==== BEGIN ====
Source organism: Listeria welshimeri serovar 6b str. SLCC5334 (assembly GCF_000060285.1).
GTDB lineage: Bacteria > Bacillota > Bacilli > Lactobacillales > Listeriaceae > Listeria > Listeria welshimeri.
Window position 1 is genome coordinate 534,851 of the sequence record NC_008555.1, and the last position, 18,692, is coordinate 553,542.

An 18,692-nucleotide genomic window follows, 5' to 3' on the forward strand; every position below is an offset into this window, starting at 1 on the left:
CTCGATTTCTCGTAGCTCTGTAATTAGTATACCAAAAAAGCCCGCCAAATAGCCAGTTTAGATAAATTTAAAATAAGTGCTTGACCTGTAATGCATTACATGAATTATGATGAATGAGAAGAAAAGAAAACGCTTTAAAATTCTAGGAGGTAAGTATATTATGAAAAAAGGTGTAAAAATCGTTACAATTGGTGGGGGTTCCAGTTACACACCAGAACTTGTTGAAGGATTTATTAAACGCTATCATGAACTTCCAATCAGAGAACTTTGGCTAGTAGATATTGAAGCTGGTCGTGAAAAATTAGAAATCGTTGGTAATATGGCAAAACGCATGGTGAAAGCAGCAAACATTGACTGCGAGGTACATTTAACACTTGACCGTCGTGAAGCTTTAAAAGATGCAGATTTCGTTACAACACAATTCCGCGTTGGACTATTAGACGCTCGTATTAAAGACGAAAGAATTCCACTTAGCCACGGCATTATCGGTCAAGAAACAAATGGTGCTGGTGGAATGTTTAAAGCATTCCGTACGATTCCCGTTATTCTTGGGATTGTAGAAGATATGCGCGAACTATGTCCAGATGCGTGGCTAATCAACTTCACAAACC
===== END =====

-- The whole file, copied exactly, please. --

Source organism: Listeria welshimeri serovar 6b str. SLCC5334 (assembly GCF_000060285.1).
GTDB lineage: Bacteria > Bacillota > Bacilli > Lactobacillales > Listeriaceae > Listeria > Listeria welshimeri.
Window position 1 is genome coordinate 534,851 of the sequence record NC_008555.1, and the last position, 18,692, is coordinate 553,542.

An 18,692-nucleotide genomic window follows, 5' to 3' on the forward strand; every position below is an offset into this window, starting at 1 on the left:
CTCGATTTCTCGTAGCTCTGTAATTAGTATACCAAAAAAGCCCGCCAAATAGCCAGTTTAGATAAATTTAAAATAAGTGCTTGACCTGTAATGCATTACATGAATTATGATGAATGAGAAGAAAAGAAAACGCTTTAAAATTCTAGGAGGTAAGTATATTATGAAAAAAGGTGTAAAAATCGTTACAATTGGTGGGGGTTCCAGTTACACACCAGAACTTGTTGAAGGATTTATTAAACGCTATCATGAACTTCCAATCAGAGAACTTTGGCTAGTAGATATTGAAGCTGGTCGTGAAAAATTAGAAATCGTTGGTAATATGGCAAAACGCATGGTGAAAGCAGCAAACATTGACTGCGAGGTACATTTAACACTTGACCGTCGTGAAGCTTTAAAAGATGCAGATTTCGTTACAACACAATTCCGCGTTGGACTATTAGACGCTCGTATTAAAGACGAAAGAATTCCACTTAGCCACGGCATTATCGGTCAAGAAACAAATGGTGCTGGTGGAATGTTTAAAGCATTCCGTACGATTCCCGTTATTCTTGGGATTGTAGAAGATATGCGCGAACTATGTCCAGATGCGTGGCTAATCAACTTCACAAACC